Feeling as good as one can in the late stages of 13 mile footrace
Finishing my first race as a dad!
I was really impressed with the Maine Coast Half and will certainly be back in the future. It was a no hassle event with an awesome course. If you're looking for a solid half or full marathon, this race is worth considering.
One last Kellan picture as photos of him are much cuter than photos of me.
Thank you, as always, for reading!

Sunday, May 3, 2015

Swim of the Week Presented by Nootca: Broken 500s

Before diving into the details of this week's swim I want to fill you in on the latest development in this blog series. My long time sponsor, Nootca, has become the title sponsor for the Swim of the Week posts. They've been a tremendous supporter of mine the last few seasons and I'm excited to expand the relationship to include these workouts! Make sure to take look at their goggles and ask me any questions you might have.

There are times during training in the pool that things can get stale. While standard sets like 15x100, 20x200, 3x400, can all yield positive results they can also get boring. Even when they are structured with varying speeds and rest intervals, things can get monotonous. At times, I like to accomplish things by getting a bit more creative. This week I bring you one such set. I've broken 500s into small chunks with very short rests (5 seconds). I've also injected builds and harder efforts both to keep things interesting and to incorporate a bit of speed. This isn't speed work that will make you a better 100 or 200 swimmer, but it will help you in developing your distance paces. 

Warm Up

- 2x200 choice
- 8x50 IM Order
- 2x200, 1. drill/swim by 25, 2. choice
- 100 cruise

Main Set

- 2x Broken 500 as 75/25/50/25/75/25/50/25/75/25/50, 5" rest at each /, 25s = cruise, 50 = hard, 75 = build, 30" rest between 500s. 
- 200 cruise
- 300 Strong
- 50 cruise
- 8x75 @ cruise pace - 10", on cruise pace sendoff
*Sendoff example (cruise pace: 1:30, swim at a 1:20 pace -1:00 for 75, leave on 1:30)

Cool Down

- 100 cruise
- 4x75 choice

While entertaining, this set is a bit complicated. It's essentially 2.5 times through 75/25/50/25. To do this set well, it's important not too slack too much during the cruise portions. While it is true that you are swimming easier during these 25s, you are not completely taking them off. You should be swimming a comfortable pace but not a full recovery pace. Settle into whatever pace you'd swim for a longer interval like a straight 1000. 

After getting through the 500s, there are a few other challenging elements to this swim. The 300 and the 75s can be very taxing but they are great for distance pace work. Remember, if you want to swim fast, you have to swim fast!

Happy swimming!

Wednesday, April 22, 2015

Swim of the Week: 1-2-3-4-5

Assistant Coach Kellan, who turns one month old tomorrow, has granted me a small window of time to write up this week's Swim of the Week. He's a pretty high maintenance assistant, though, so the swim of the week has turned more into the Swim of Whenever Kellan Takes A Nap.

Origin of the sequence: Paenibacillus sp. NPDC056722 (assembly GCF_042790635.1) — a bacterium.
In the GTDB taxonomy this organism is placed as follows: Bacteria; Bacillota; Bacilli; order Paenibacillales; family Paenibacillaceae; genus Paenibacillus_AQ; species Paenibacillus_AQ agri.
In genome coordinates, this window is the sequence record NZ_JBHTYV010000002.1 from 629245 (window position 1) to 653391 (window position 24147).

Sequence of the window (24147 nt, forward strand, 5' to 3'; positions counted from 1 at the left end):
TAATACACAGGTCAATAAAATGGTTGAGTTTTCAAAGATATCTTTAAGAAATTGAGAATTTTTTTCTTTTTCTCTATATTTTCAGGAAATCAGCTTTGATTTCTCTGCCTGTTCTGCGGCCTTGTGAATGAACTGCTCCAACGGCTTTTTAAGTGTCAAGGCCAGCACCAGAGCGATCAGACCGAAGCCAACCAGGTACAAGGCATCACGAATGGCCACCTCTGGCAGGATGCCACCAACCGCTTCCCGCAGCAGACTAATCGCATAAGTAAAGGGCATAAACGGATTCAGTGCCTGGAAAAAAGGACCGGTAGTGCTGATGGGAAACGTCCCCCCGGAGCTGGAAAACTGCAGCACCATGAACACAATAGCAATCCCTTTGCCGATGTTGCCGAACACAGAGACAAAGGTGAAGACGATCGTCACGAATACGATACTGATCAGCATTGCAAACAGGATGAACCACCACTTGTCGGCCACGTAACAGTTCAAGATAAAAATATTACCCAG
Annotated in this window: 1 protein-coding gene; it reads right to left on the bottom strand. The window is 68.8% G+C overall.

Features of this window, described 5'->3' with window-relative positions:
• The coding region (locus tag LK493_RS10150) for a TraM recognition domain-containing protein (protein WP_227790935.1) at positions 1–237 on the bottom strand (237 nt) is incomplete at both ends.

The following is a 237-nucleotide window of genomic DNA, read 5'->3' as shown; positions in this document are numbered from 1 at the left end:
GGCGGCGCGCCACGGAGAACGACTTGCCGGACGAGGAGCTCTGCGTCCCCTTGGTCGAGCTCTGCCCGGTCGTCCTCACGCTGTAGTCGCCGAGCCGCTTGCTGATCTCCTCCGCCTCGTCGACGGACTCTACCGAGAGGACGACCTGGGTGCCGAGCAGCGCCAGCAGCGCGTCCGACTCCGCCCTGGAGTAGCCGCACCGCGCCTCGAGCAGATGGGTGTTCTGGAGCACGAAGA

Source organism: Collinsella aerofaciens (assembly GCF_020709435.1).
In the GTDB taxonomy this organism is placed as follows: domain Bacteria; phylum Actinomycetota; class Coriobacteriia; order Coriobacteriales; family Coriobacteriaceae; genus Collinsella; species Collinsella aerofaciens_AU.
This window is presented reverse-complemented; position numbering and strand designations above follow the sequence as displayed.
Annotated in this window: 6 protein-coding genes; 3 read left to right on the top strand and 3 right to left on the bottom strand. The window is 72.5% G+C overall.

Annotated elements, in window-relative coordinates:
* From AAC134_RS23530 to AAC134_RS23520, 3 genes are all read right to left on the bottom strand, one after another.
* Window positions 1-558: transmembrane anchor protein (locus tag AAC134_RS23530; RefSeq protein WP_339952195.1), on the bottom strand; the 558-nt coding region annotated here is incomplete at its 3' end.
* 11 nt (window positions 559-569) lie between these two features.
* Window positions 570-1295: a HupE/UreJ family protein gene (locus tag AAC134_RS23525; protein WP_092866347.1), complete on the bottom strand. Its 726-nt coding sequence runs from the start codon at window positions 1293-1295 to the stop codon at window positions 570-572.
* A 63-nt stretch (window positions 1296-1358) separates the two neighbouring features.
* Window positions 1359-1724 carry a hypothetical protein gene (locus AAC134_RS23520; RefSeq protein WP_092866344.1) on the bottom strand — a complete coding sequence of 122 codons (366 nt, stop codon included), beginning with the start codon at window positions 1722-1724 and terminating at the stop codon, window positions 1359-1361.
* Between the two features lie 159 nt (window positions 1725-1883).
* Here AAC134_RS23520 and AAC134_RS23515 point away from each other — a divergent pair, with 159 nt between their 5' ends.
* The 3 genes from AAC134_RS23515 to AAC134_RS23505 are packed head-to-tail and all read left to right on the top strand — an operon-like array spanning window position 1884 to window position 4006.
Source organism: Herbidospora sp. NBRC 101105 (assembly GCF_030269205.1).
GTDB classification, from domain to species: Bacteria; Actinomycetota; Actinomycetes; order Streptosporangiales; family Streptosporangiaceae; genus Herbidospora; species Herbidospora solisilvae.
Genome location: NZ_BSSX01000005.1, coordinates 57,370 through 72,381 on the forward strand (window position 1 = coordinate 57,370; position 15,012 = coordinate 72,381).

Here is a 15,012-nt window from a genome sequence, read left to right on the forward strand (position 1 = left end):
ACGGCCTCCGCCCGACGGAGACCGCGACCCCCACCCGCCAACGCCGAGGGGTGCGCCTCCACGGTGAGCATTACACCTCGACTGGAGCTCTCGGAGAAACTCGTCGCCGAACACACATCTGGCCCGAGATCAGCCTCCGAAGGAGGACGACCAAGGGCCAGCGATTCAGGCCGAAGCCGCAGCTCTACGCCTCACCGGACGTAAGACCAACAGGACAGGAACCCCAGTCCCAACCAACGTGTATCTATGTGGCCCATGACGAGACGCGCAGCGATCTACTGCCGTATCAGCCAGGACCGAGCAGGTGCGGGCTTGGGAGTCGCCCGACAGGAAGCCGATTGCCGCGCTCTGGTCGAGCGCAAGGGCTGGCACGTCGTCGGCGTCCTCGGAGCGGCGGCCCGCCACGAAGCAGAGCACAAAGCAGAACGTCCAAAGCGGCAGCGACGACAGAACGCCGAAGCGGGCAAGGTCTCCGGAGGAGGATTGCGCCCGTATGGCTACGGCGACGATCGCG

This week I bring you a ladder set that involves a lot of hard swimming. There's really nowhere to hide in this set. The idea behind this swim is that you'll begin with your shortest, but fastest swimming. From there, the pace will drop off as the distances increase, but not drastically. Rather, you should be holding your effort steady and allowing your pace to slow by roughly 1-2 seconds per 100 on each step of the ladder. Swimming this set will help triathletes navigate race day more effectively. For most, the pace slows as the race progresses. But that does not have to mean that you completely collapse and give away minutes to the clock before ever reaching your bike. Rather than totally imploding, as many do, after the initial surge at the start of the race, you'll learn to manage your effort. You'll swim hard, but reasonably, in the initial stages and from there you will be able to settle into a sustainable, but solid, pace

While no step is more important to each other as they all function together, the 500 is worth paying attention to. As you'll see, you get a bit of extra rest after the 400, but the 500 is done at a harder effort than the 400. Pay attention to that. It's difficult, but worthwhile.

This swim forces you to work hard. Know going in that it will be taxing. It takes a good deal of focus and commitment to really do this swim well. However, if done correctly, it's rewarding both in terms of the actual gains and in the confidence boost you'll receive.

Warm Up

- 500 choice (free, kick, back, etc.)
- 400 cruise
- 2x150 as 50 hard, 100 steady, 20" rest
- 4x50 hard on 15" rest
- 100 easy choice

Drill Set

- 3x150 as 100 drill, 50 cruise
- 150 cruise

Ladder Set

- 100 strong on cruise +10"
- 200 strong on cruise + 5"
- 300 strong  on cruise + 5"
- 400 steady/strong on cruise + 20"
- 500 strong

Cool Down

- 8x50 choice

As noted other times in my workouts, the sendoff interval is your cruise pace per 100 plus a certain number of seconds on top of that. It is not a certain number of seconds added to your cruise pace. A cruise pace of 1:30 gets you to a sendoff of 3:05 on the 200 if calculated correctly (1:30x2 + 5"). If done incorrectly you come up with 3:10 (1:30 + 5" = 1:35 x 2). The difference may seem small, but over the course of the session it adds up and undermines some of the work you are doing.

Looking to make this even more challenging? Make it a pyramid rather than a ladder. Work your way back down to the 100, either swimming on the same interval or a faster one.

Enjoy this swim and let me know how it goes!